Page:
The successful incorporation of the Biometric Verification Devices (BVDs) into our electioneering processes renders the use of indelible ink obsolete.
After 12 years of assessing the effectiveness of BVDs, it is prudent to fully embrace their potential and benefits, necessitating the retirement of the outdated indelible ink usage.
The BVD system does not operate in isolation. It works together with a robust Database Management System (DBMS) that has the functionality to store the biometric data of voters. The DBMS uses the biometric data as a primary key to identify duplicates, fetches them out, and quarantines such records from the electoral database.
The final data without duplications is then distributed onto the BVDs according to constituencies and polling stations. It is therefore impossible for one’s details to be found at more than one polling station to necessitate possible multiple voting. This is what the indelible ink in our electoral process was introduced to prevent.
Technology is meant to solve socio-economic problems. A good number of people in our societies fail to vote because of the application of the indelible ink on the finger.
Effects of indelible ink
An article published online by Cambridge University Press on 13 July 2018 emphasized the effects of indelible ink on voter turnouts.
In our bid to strengthen our democracy by encouraging inclusiveness, it is just right to take out any feature of the process that has the potential to discourage people from participating in this all-important exercise.
There have been several research works on the use of indelible ink for voting, focusing on its chemical composition and possible health hazards. Indelible ink contains Silver Nitrate (AgNO3).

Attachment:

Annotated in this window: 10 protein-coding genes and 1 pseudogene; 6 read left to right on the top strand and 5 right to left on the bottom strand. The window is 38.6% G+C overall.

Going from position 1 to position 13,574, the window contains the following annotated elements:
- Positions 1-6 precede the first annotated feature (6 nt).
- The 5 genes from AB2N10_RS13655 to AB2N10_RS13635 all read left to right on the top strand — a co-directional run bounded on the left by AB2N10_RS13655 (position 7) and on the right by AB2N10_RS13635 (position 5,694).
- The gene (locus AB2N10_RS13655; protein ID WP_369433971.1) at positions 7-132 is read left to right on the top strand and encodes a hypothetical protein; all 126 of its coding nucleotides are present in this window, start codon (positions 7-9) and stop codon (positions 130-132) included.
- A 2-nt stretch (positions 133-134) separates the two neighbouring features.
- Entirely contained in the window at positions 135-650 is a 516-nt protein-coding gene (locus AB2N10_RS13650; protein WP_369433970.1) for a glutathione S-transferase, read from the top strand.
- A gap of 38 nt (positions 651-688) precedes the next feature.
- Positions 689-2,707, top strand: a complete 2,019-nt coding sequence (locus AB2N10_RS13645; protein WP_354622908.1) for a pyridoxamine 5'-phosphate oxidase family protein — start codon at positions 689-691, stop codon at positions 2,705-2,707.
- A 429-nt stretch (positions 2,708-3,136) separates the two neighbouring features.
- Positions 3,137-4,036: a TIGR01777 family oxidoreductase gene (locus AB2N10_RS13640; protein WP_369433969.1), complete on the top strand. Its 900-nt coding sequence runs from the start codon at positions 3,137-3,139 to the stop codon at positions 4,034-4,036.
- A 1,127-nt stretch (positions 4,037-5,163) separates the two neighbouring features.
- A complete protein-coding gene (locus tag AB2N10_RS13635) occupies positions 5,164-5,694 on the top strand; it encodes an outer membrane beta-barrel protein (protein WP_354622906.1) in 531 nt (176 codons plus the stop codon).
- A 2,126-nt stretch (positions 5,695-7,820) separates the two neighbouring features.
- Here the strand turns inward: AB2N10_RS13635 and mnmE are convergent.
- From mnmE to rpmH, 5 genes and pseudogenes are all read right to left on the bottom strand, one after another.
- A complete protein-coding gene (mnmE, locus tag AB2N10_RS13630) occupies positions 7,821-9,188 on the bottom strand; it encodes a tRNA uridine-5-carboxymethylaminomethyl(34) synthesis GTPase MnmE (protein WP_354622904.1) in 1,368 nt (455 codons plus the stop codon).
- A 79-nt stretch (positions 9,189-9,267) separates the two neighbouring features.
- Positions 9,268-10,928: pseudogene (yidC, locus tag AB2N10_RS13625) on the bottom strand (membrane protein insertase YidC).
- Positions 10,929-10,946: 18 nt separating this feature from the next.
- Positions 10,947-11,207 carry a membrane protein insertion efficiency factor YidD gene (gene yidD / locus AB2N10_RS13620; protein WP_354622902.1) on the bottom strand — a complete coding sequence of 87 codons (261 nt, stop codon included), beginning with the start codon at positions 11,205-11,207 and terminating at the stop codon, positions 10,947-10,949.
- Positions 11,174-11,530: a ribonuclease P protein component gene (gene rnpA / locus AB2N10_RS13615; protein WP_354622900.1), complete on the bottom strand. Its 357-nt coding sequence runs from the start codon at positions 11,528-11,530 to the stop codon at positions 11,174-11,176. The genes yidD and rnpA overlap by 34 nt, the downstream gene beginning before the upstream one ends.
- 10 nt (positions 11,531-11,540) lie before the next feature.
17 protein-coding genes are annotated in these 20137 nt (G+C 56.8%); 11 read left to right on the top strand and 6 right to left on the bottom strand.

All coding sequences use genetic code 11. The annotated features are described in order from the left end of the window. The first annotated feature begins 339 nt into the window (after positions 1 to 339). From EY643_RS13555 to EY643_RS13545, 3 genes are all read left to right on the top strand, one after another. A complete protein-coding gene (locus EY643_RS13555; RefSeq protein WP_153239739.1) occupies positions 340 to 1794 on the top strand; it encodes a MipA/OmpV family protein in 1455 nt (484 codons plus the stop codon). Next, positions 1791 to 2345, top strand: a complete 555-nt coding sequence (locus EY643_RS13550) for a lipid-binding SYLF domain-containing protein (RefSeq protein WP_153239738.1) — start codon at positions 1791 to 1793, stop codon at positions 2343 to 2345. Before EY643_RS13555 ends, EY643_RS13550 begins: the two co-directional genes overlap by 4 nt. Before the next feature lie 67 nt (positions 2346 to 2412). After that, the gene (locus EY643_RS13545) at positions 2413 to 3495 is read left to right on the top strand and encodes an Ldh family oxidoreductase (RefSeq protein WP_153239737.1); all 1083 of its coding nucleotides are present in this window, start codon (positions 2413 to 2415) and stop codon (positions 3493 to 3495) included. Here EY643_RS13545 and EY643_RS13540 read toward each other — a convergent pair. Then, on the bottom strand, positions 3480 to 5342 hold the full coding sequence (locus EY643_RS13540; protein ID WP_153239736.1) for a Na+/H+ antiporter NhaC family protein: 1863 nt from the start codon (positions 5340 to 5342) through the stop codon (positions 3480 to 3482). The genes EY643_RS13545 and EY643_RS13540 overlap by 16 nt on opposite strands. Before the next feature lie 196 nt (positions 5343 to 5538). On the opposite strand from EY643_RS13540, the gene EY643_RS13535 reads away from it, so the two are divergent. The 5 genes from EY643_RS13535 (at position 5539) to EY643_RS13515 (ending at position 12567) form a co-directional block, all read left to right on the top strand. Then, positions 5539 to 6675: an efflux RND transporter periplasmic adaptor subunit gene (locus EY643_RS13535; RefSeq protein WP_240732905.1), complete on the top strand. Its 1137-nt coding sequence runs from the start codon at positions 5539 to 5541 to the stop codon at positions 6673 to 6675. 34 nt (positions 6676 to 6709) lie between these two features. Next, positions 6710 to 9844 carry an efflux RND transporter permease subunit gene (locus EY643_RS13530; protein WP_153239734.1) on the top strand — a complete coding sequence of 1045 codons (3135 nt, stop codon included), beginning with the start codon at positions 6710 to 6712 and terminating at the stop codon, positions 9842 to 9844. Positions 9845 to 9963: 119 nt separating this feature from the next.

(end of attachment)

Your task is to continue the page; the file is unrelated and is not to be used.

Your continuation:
According to a document published by the New Jersey Health Department titled “Hazardous Substance Fact Sheet,” Silver Nitrate is corrosive and has several health hazards.
All political actors owe it as a duty to protect the very people whose votes we earnestly seek by not bringing them close to any possibly dangerous substance, no matter what. If there is available technology that can achieve the same results, let us open ourselves to new and innovative ideas.
At each voting center, there’s also manual facial recognition by EC officials and polling station agents to ensure the validity of the voter.
Once a person votes, the BVD records as such, and the EC officers record the same in the physical album by ticking against the person’s name. All these processes render the indelible ink’s traditional purpose obsolete in our contemporary dispensation.
Each bottle of indelible ink costs approximately GH 60, and each of the 33,674 polling stations utilizes two bottles. The financial burden on the Ghanaian taxpayer amounts to about GH 4,040,880. It is, therefore, imperative to avoid this extra expense.
Stephen Forson is an IT Expert of the governing New Patriotic Party (NPP).